11. I totally agree with this. I did my two night jumps fifteen years ago, loved them, landed on target, and will probably never do another, unless it's a ridiculously cool setup. These days, I'm just not that interested in the added risk.
  12. CSR Braids is the place! Here's a link:
  13. As nylon cordura ages, it starts to smell a little like puke (I think rigs that get a little damp are maybe more susceptible to the stink. Might be a fun experiment to try to figure out why some rigs reek and others don't). If that's what's going on with your rig, no number of washes will make that smell go away. I tend to agree with Terry that washing is best left to an experienced rigger, but if you decide to do it yourself, don't forget to pull your AAD and cover all the exposed hook velcro first .
  14. The link has been flipped through the line group between that one line and the other lines. That's why the other ones look twisted around each other.
  15. Looks like the right front link got flipped through its line group a time or two before being connected to the riser. Should take you about a minute to fix it (or an hour if you stink at puzzles).
  16. The V308 stowless bag is perfect for a CF2 129. Should fit your M1 okay too, I think.
  17. exhausting to turn those babies over, isn't it? That's why we nylon technicians get paid the big bucks.
  18. When you are dealing with a symmetrical piece of equipment (like a pair of risers, leg straps, steering lines, whatever), it's actually pretty easy to look at both sides of it and verify that they're the same. Then, if they aren't the same (maybe one side has a bunch of rows of stitching, but the other side doesn't), you can think about why they aren't (maybe one side has rsl stuff, and that's why there is more stitching), and decide whether it's a defect. I'm actually really surprised that whoever assembled the main didn't notice those stitches weren't there when he/she hand tacked the soft links. Your eyes are pointed right at the missing stitches at that point. Just goes to show how easy it is to not notice something is missing that isn't there to notice. I might have missed it too, but I sure hope not!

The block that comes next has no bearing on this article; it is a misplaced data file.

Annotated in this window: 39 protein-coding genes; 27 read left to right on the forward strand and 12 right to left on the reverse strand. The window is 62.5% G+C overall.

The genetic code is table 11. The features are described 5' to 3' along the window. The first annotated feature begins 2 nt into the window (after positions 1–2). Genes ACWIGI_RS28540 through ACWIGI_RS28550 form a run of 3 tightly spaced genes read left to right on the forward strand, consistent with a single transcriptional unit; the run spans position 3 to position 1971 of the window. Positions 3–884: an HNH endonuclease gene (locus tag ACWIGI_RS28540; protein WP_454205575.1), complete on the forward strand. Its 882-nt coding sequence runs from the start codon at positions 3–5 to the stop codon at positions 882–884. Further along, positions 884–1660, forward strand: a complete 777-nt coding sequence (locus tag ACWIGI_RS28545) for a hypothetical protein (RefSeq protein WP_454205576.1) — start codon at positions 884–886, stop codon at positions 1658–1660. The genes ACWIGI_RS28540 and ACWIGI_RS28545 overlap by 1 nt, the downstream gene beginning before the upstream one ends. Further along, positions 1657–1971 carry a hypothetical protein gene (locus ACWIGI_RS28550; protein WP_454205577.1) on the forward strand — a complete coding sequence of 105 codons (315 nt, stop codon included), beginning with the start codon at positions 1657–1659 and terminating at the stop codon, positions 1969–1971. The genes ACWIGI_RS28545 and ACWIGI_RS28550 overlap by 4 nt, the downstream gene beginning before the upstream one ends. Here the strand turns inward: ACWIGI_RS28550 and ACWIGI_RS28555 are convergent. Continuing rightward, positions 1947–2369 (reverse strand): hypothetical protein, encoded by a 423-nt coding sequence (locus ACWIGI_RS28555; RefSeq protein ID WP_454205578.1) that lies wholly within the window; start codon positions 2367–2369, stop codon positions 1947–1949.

19. EXACTLY. It's easy to inspect what is there. It's also relatively easy to miss what isn't there. This is a good lesson for all of us who inspect... ANYTHING. A couple years ago I inspected a reserve that was missing a bartack on one center A line. It had been inspected and packed that way by three other riggers before me. Thankfully there was a well-equipped loft and master rigger nearby who could make it right without the customer having to wait any extra length of time. Any of us are capable of a mistake at any moment. Let's just keep trying not to make them, and let's watch out for each other!
  20. ah. The links weren't working when I first clicked them. Now they are. back when I was a DZ rigger at a place with SG340's, were were having to replace sliders about every second reline too - the vectran was eventually dinging the grommets to the point where the stainless was actually torn (and then, in a vicious circle, the sharp edges would destroy the lines). I'd never seen anything like it before dealing with the 340s, but it was happening all across our fleet of 18 sigmas. Perhaps the Spectra will help with that problem too!
  21. anybody got a photo they can post? I almost never see sigmas in my current job, and would like to get a visual on how this is put together... Thanks!
  22. I replace the Cypres loop each time unless it's pristine (and they are almost never pristine, haha). I never charge extra for a standard Cypres loop - I just see it as part of the job to make a new one each time. I could definitely see charging a nominal fee to build and replace a racer loop, or maybe even for a Reflex, but for just a plain old regular loop, just wouldn't seem right to me personally.
  23. you should use a number 4 if you want the option to use a 'no hardware' bridle/PC like UPT's. The number 5 grommet will be just big enough that as the tape that the stopper is made of softens up, it may allow the bag to slip over it and slide down the bridle to the PC.